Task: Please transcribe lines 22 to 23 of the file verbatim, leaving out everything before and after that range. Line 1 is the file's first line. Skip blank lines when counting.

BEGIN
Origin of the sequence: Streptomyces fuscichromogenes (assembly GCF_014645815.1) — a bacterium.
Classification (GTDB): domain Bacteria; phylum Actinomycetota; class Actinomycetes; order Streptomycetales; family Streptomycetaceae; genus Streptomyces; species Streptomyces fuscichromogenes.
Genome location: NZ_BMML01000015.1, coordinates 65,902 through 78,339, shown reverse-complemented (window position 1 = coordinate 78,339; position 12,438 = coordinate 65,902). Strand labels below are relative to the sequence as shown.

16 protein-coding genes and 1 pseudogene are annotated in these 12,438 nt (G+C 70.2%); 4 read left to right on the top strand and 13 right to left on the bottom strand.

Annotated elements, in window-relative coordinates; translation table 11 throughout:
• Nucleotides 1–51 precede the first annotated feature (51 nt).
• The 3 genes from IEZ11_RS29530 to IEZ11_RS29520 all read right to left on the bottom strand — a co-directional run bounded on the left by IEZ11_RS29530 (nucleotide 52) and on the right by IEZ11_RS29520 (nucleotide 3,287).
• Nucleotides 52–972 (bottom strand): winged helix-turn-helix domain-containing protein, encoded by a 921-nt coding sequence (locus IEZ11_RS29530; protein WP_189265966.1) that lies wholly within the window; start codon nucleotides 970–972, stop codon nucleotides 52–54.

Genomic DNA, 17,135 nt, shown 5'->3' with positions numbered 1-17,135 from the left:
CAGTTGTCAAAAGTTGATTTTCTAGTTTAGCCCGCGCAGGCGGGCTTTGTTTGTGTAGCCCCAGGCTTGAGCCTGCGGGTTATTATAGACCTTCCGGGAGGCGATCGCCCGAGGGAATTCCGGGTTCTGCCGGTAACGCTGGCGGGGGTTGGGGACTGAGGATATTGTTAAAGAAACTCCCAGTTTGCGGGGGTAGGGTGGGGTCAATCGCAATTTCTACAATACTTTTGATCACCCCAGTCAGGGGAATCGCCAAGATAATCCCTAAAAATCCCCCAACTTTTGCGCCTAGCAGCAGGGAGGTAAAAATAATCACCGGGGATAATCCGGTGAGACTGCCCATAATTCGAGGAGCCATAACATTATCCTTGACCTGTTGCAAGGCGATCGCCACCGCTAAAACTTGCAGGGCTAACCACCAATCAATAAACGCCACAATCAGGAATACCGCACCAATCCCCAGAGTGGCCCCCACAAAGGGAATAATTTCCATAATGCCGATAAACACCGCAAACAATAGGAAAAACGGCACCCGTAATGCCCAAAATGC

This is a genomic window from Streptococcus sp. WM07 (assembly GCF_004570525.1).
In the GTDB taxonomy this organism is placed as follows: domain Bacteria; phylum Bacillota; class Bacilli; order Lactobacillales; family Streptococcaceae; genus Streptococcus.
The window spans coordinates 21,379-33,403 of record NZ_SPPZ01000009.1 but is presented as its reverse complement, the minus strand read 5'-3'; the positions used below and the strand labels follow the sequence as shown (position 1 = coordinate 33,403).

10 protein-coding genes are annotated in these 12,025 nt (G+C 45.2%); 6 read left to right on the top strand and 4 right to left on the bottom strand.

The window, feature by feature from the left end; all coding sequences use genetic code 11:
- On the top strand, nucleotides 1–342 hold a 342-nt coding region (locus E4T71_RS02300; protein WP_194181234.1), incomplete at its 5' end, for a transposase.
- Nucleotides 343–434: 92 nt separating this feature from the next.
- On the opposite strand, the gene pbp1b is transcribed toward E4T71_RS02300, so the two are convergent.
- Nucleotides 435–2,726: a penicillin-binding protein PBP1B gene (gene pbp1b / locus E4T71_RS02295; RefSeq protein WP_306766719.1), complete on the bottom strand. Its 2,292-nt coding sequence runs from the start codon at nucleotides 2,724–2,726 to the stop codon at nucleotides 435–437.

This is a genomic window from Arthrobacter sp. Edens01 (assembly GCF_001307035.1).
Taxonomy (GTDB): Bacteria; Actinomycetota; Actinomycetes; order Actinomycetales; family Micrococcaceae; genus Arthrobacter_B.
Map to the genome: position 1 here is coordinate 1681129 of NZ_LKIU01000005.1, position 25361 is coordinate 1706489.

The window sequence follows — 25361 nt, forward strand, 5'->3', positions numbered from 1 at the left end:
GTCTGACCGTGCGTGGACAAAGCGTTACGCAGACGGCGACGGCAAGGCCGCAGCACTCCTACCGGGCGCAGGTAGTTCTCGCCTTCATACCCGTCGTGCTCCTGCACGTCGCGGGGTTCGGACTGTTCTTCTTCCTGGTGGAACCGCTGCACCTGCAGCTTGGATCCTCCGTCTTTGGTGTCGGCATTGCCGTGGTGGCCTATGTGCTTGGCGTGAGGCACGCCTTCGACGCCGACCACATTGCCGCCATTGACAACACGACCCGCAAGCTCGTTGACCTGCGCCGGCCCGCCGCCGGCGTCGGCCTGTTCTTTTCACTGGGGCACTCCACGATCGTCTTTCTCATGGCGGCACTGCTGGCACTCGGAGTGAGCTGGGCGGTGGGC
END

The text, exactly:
Map to the genome: position 1 here is coordinate 1681129 of NZ_LKIU01000005.1, position 25361 is coordinate 1706489.

The window sequence follows — 25361 nt, forward strand, 5'->3', positions numbered from 1 at the left end: